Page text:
I feel as though we would not be in our present predicament if the gentlemen had listened to me and we had all set out together. This is a minor inconvenience and will soon be forgotten.

Saturday June 16th 8:23 A.M.
It seems fate is indeed fickle. We have been immobile betwixt stations due to a sick passenger ahead of us. I have always considered myself to be a compassionate person, who can put her own needs aside for the greater good. Nonetheless, I cannot help but think wonder why someone who was ill would ride the underground trolley and not go to hospital post haste. Does this make me a terrible person or are they inconsiderate for putting everyone else in this position?

Saturday June 16th 8:57 A.M.
We are finally on the move again and are fast approaching the 42nd Street Station. I hope that the ailing passenger has gotten the care they need. Perhaps my vexed mood might be attributed to the fact I did not eat a proper breakfast. Am tempted to consume some of my Luna Bar but I steel myself with thoughts of the culinary treats that abound at the Isle of Coney. I will be strong.

Saturday June 16th 9:17 A.M.
There is a passage that allows passengers from the A trolley to go to the Time Square Station. Inexplicitly, that passage is blocked due to more construction! While we are given a transfer token, Mina and I have no choice but to brave 42nd Street aboveground. The street is littered with tourists, all of whom walk at a snail’s pace, and for some reason, performers dressed as Elmo every ten feet or so. That must be bewildering to any child. Despite this obstacle course, we get to the proper station. Finally.

Saturday June 16th, 9:25 A.M.
Mina and I have arrived of the platform for the N and Q trolleys and spot Ricardo who is waving enthusiastically. Hugs all around but where is Justin? Apparently, according to Ricardo, Justin has been delayed, but his message of text proclaims his intent to be there as swiftly as possible. I will give him the benefit of the doubt.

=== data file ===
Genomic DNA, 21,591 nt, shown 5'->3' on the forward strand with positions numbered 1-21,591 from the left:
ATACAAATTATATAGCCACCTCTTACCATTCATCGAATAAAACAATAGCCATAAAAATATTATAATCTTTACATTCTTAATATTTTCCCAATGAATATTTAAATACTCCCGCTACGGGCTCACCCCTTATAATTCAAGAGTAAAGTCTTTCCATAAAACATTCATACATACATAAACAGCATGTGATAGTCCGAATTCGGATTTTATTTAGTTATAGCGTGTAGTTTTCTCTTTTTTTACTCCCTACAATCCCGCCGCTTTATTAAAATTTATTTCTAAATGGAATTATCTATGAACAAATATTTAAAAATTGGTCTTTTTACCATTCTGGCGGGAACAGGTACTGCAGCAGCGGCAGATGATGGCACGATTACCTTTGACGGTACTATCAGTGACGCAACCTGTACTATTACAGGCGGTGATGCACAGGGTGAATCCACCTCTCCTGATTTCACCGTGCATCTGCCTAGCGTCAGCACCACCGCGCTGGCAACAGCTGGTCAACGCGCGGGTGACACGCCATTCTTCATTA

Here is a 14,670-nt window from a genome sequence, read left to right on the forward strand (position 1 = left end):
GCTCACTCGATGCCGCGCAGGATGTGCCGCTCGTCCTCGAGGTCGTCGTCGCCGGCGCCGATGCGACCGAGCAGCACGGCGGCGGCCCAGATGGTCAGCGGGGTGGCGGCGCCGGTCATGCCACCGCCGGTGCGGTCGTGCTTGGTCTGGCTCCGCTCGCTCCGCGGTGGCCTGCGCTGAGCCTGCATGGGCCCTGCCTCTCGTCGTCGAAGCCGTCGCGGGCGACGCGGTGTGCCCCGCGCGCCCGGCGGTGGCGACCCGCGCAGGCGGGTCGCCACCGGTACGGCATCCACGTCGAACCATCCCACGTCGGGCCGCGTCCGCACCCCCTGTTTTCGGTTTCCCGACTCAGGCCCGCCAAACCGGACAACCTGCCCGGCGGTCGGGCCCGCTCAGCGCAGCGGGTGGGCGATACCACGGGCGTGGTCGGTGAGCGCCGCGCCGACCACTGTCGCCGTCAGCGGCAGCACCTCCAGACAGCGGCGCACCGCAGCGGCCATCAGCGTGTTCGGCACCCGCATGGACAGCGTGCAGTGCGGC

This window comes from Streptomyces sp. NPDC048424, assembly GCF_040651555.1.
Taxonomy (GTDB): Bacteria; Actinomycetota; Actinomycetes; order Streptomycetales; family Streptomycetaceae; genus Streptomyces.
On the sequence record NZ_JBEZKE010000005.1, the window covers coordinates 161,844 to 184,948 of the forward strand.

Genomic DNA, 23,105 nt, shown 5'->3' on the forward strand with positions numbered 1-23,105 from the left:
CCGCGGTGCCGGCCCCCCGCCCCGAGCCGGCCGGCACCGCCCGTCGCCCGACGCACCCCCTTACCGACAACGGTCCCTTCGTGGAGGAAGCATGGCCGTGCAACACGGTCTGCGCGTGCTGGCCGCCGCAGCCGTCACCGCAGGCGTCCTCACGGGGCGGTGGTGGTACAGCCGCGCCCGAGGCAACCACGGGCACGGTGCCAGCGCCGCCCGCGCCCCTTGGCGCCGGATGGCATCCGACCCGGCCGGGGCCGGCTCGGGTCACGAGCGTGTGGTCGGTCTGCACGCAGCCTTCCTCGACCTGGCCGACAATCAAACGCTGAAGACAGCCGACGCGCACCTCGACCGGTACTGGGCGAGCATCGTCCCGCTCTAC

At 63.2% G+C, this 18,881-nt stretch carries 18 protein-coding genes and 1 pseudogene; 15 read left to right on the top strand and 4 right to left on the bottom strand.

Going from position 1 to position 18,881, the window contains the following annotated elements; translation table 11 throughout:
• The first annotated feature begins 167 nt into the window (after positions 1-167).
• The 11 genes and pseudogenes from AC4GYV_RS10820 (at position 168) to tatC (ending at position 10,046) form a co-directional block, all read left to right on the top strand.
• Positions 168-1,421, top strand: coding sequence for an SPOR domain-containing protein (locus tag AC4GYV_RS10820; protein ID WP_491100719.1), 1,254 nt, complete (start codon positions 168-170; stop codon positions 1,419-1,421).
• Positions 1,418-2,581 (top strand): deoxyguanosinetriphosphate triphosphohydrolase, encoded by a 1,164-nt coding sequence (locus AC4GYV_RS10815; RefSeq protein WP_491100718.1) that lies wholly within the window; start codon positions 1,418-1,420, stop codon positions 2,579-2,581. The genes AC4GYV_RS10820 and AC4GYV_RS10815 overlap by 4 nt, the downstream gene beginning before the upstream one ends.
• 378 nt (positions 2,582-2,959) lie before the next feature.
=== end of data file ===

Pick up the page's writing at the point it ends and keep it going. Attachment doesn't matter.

Saturday June 16th 10:18
Although he promised an alacritous arrival, Justin has only now joined us. If there is anything more agonizing than waiting for someone to arrive whilst standing on an underground trolley in summer time, I cannot imagine it. I know that it is still technically spring, but it seems summer has arrived early, like an unwanted guest. While I am sorely tempted to use my sharpest tone with Justin, but he is so apologetic and insists on paying for our feast at Mr. Nathan’s that I cannot help but forgive him. A Q trolley just pulled in and we are finally on our way. Huzzah!

Saturday June 16th 10:31
As the trolley clatters, we have been chatting about the things we wish to do once we arrive. Mina is keen to ride the mechanical attraction, the Cyclone. Roberto is not as enthused, having ridden it once before, resulting in some intestinal distress. Mina teases him, though gently. She confided in me that she is rather smitten with him. Perhaps love will bloom like a sea anemone in a mermaid’s garden? These thoughts quickly fade as someone has begun to scream!

Saturday June 16th, 11:08
They speak of the rodents that dwell in the depths of the tunnels but to see one brazenly strut within the confines of a trolley car is beyond belief. A panic gripped the passengers as they tried their best to avoid contact with the foul vermin. In the past, I had chortled at the antics of the pizza rat, but the reality, minus the slice is most distressing.

A woman with the mightiest purse I have ever seen, full of courage and many containers of makeup, has bludgeoned the offending creature, to much cheering by passengers, myself included, and is proceeding to punt its unconscious form towards the door at the end when suddenly with a deafening screech, we are all flung to the ground!

Saturday June 16th, 11: 32
It seems that during the fracas with the rodent, someone panicked and pulled the emergency stop cord. There was much moaning and cursing in the wake of this. I shall not repeat what was said, but know that the denizens of the Five Boroughs pride themselves on their colorful expletives and this was as fine a demonstration as you could ask for.